4. 1.4 Swift: Apple’s Programming Language of the Future
        1. 1.4.1 Key Features of Many Popular Languages
        2. 1.4.2 Performance
        3. 1.4.3 Error Prevention
        4. 1.4.4 Swift Standard Library
        5. 1.4.5 Swift Apps and the Cocoa® and Cocoa Touch® Frameworks
        6. 1.4.6 Swift and Objective-C Interoperability
        7. 1.4.7 Other Apple Swift Resources
      5. 1.5 Can I Use Swift Exclusively?
        1. 1.5.1 Objective-C Programmers Who Are Developing New iOS and OS X Apps
        2. 1.5.2 Objective-C Programmers Who Are Enhancing Existing iOS and OS X Apps
        3. 1.5.3 Java, C++ and C# Programmers Who Are New to iOS and OS X App Development
        4. 1.5.4 Significant Language Changes Expected
        5. 1.5.5 A Mixture of Swift and Objective-C
      6. 1.6 Xcode 6 Integrated Development Environment
      7. 1.7 Creating Swift Apps with Xcode 6
      8. 1.8 Web Resources
    10. 2. Introduction to Swift Programming
      1. 2.1 Introduction
      2. 2.2 A First Swift Program: Printing a Line of Text
      3. 2.3 Modifying Your First Program
      4. 2.4 Composing Larger Strings with String Interpolation
      5. 2.5 Another Application: Adding Integers
      6. 2.6 Arithmetic
        1. 2.6.1 Automatic Arithmetic Overflow Checking
        2. 2.6.2 Operator Precedence
      7. 2.7 Decision Making: The if Conditional Statement and the Comparative Operators
      8. 2.8 Wrap-Up
    11. 3. Introduction to Classes, Objects, Methods and Functions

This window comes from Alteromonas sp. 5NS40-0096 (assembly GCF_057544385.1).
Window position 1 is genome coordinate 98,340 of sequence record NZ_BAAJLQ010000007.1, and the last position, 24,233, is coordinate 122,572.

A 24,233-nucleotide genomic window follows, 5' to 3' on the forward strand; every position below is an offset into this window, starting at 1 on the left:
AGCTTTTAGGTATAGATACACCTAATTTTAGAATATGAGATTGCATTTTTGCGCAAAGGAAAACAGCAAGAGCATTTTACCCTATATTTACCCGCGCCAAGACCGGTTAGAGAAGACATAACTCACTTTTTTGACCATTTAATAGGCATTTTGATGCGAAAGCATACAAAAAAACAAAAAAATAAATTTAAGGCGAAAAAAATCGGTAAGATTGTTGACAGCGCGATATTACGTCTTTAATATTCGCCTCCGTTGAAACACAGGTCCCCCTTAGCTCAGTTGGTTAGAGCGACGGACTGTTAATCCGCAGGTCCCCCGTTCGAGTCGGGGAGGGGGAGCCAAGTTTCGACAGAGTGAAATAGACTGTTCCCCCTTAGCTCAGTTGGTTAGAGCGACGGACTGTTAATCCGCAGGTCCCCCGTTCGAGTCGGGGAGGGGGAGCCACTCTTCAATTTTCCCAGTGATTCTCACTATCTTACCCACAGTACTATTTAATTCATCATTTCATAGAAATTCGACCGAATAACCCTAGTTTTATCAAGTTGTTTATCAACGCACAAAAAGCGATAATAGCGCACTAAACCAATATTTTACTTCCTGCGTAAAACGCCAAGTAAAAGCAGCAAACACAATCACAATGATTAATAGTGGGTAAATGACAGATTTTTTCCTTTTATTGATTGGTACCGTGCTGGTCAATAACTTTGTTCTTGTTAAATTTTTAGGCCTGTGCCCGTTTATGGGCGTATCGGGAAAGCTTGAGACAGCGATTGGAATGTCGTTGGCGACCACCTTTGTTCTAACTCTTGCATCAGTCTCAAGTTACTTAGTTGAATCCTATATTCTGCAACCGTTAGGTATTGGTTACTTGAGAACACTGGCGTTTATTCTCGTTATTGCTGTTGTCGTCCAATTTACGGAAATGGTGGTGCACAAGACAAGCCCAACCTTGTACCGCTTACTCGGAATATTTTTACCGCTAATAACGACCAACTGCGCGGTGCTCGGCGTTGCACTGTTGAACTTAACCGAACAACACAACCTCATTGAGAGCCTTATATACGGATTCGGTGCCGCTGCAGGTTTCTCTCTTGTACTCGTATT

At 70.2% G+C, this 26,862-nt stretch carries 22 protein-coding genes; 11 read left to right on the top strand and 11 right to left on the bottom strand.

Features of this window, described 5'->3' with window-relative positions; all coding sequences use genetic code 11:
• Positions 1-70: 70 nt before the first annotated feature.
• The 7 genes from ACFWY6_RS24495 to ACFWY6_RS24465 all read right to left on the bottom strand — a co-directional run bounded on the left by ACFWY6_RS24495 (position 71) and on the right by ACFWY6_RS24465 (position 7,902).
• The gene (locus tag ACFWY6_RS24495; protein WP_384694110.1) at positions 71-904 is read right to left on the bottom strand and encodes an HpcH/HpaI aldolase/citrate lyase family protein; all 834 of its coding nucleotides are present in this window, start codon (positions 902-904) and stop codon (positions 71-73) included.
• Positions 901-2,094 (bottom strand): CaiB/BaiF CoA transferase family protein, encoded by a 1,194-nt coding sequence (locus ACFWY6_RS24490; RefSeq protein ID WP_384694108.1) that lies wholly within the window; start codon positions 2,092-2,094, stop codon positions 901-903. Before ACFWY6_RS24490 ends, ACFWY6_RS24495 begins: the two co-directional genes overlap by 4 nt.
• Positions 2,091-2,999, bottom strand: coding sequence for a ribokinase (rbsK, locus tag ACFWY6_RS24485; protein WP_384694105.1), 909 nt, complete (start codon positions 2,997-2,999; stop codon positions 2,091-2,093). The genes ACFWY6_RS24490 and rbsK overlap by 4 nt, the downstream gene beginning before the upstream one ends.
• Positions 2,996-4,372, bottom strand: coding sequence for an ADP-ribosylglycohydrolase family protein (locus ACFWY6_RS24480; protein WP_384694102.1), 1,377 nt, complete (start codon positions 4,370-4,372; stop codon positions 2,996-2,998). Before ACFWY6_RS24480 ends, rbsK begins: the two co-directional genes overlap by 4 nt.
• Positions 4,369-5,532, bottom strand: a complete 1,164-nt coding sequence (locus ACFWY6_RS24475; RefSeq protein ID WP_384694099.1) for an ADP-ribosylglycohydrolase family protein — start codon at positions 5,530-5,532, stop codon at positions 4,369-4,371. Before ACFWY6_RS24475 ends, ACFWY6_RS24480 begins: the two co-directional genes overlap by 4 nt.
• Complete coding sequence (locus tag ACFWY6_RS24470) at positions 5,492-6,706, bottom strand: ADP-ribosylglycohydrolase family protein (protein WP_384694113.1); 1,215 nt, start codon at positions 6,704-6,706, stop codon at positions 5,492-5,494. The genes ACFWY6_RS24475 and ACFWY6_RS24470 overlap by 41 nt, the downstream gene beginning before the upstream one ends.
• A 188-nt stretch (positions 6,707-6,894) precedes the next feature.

1. 3.1 Introduction
      2. 3.2 Account Class
        1. 3.2.1 Defining a Class
        2. 3.2.2 Defining a Class Attribute as a Stored Property
        3. 3.2.3 Defining a public Stored Property with a private Setter
        4. 3.2.4 Initializing a Class’s Properties with init
        5. 3.2.5 Defining a Class’s Behaviors as Methods
      3. 3.3 Creating and Using Account Objects
        1. 3.3.1 Importing the Foundation Framework
        2. 3.3.2 Creating and Configuring an NSNumberFormatter to Format Currency Values
        3. 3.3.3 Defining a Function—formatAccountString
        4. 3.3.4 Creating Objects and Calling an Initializer
        5. 3.3.5 Calling Methods on Objects—Depositing into Account Objects
        6. 3.3.6 Calling Methods on Objects—Withdrawing from Account Objects
      4. 3.4 Value Types vs. Reference Types
      5. 3.5 Software Engineering with Access Modifiers
      6. 3.6 Wrap-Up
    12. 4. Control Statements; Assignment, Increment and Logical Operators
      1. 4.1 Introduction
      2. 4.2 Control Statements
      3. 4.3 if Conditional Statement
      4. 4.4 if...else Conditional Statement
      5. 4.5 Compound Assignment Operators
      6. 4.6 Increment and Decrement Operators
      7. 4.7 switch Conditional Statement
        1. 4.7.1 Using a switch Statement to Convert Numeric Grades to Letter Grades
        2. 4.7.2 Specifying Grade Ranges with the Closed-Range Operator (...)
        3. 4.7.3 The default Case
        4. 4.7.4 Other Patterns in the case Label
        5. 4.7.5 No Automatic Fall Through as in Other C-Based Languages
      8. 4.8 while Loop Statement
      9. 4.9 do...while Loop Statement
      10. 4.10 for...in Loop Statement and the Range Operators
        1. 4.10.1 Iterating Over Collections of Values with Closed Ranges, Half-Open Ranges and the Global stride Function